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Cahill Gordon & Reindel LLP

The following is an excerpt from Practice Perspectives: Vault's Guide to Legal Practice Areas.

Stuart G. Downing, Partner--—Corporate

Stuart (“Stu”) G. Downing is a member of Cahill Gordon & Reindel LLP’s Corporate practice group. He joined Cahill in 2000 and became a partner in 2009. He represents leading investment banks and commercial banks in financing transactions, including debt and equity offerings and bank financings, as well as tender offers and consent solicitations. His practice also has included representation of companies in connection with general corporate and securities law matters.

Stu is co-chair of Cahill’s Diversity and Inclusion Committee and a member of the firm’s Legal Recruiting Committee and has been recognized as a leading finance lawyer by The Legal 500. Stu received his B.A. from Siena College in 1995 and received his J.D. from Georgetown University Law Center in 2000.

Describe your practice area and what it entails.

The focus of my practice is to represent leading investment and commercial banks in financing transactions which include, among other things, high-yield and investment-grade debt offerings, equity offerings, and liability management transactions. These transactions often occur as part of the financing that supports a broader M&A transaction (including leveraged transactions by private equity sponsors).

What types of clients do you represent?

I regularly represent leading investment banks, including Bank of America Merrill Lynch, Barclays, Citigroup, Credit Suisse, J.P. Morgan Securities, Morgan Stanley, SunTrust, and Wells Fargo. I have also represented certain non-regulated banks, such as Jefferies, Nomura, and Macquarie.

What types of cases/deals do you work on?

Cahill’s corporate finance practice has consistently earned leading rankings in legal league tables as legal advisor to underwriters and bank arrangers. In the capital markets practice, Cahill has been the No. 1 legal advisor to U.S. high-yield bond underwriters since 2005. With that in mind, some examples of transactions I have worked on throughout the years are as follows:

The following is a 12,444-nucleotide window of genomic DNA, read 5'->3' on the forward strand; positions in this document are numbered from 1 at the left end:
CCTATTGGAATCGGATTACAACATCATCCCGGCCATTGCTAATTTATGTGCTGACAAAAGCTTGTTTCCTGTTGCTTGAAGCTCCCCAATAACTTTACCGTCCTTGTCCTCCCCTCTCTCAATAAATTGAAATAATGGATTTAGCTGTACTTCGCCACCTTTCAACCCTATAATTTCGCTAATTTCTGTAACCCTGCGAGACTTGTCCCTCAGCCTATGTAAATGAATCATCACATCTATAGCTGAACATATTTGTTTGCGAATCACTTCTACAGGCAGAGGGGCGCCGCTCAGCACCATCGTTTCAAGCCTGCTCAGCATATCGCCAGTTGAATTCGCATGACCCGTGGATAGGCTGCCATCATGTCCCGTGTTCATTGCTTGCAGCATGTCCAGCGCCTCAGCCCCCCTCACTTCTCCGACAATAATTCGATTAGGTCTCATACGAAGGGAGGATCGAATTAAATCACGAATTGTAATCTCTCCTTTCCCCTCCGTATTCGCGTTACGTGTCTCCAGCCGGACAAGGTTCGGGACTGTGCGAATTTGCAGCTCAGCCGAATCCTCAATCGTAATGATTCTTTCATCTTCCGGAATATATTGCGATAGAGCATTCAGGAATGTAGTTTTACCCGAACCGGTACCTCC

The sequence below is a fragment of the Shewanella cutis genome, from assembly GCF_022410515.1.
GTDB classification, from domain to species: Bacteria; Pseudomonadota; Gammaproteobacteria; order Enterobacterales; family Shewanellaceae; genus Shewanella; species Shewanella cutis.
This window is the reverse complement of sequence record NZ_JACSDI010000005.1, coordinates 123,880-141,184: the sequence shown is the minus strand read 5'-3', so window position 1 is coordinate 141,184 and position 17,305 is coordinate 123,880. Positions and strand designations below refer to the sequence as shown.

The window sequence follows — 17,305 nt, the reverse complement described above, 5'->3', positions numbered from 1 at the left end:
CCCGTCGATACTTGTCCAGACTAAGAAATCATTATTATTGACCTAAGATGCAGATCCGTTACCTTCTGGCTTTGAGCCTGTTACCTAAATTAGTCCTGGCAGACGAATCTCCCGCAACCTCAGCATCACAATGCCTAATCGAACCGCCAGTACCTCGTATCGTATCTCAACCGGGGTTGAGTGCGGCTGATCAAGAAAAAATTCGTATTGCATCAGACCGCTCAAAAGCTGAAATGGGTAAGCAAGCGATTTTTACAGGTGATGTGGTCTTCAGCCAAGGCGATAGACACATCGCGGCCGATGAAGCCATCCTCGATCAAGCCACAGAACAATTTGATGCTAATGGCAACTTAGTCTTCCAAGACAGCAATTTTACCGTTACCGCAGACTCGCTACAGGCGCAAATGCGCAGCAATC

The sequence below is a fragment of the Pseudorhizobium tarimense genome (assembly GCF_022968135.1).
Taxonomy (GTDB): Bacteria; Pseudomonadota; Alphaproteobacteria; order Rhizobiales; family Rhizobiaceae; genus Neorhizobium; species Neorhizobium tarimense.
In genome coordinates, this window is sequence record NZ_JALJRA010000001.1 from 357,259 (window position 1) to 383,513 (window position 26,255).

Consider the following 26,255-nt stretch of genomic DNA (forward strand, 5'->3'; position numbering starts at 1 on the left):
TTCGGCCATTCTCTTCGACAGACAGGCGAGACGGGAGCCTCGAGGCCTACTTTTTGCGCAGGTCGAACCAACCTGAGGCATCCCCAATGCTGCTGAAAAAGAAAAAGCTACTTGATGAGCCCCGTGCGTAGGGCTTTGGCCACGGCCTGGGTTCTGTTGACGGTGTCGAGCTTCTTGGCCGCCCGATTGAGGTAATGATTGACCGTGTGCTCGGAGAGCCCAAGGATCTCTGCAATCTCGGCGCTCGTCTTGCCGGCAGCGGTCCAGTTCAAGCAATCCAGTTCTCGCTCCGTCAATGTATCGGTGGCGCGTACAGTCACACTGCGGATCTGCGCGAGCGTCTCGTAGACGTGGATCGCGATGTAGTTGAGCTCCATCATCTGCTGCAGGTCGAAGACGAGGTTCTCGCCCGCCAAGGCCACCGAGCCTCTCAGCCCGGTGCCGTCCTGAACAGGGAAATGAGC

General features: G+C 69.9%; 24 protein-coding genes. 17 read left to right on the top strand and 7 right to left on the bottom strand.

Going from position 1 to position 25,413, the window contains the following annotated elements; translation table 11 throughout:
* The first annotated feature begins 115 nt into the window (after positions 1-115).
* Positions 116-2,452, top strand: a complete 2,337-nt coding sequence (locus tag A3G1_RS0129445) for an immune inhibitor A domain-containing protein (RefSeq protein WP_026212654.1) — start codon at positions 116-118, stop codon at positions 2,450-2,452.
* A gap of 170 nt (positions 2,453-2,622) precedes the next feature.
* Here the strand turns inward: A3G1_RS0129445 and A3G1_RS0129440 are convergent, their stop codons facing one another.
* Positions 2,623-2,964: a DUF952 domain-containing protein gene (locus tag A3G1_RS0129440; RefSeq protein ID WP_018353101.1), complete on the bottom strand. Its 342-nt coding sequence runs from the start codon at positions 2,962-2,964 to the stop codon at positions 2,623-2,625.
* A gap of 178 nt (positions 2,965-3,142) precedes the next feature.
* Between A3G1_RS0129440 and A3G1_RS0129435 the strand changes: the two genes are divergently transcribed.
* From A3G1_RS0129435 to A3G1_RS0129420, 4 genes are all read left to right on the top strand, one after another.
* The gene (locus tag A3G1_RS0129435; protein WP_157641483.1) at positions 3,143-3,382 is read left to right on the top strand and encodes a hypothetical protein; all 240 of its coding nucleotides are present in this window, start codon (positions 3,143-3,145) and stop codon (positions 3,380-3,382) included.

• Symantec Corporation’s $1.0 billion senior notes Rule 144A offering, the proceeds of which were used in connection with its acquisition of LifeLock, Inc.

• L Brands, Inc.’s (parent company of Victoria’s Secret, PINK, Bath & Body Works, and Henri Bendel) 2018 Rule 144A debt exchange offer.

• Envision Healthcare Holdings, Inc.’s $1.1 billion IPO, as well as over $4 billion in aggregate gross proceeds from secondary public offerings.

How did you choose this practice area?

My experience as a summer associate at Cahill gave me enough insight into the Capital Markets practice to allow me to be confident it was where I wanted to spend my career. The unique aspect of Cahill’s summer program (both then and now) is that it is focused on providing summer associates with experience on active transactions. In fact, summer associates are integrated immediately onto active teams and, in turn, become integral members of their teams. Also, summer associates at Cahill have flexibility to experience both corporate and litigation assignments, which helps round out a summer associate’s experience.

What is a typical day like and/or what are some common tasks you perform?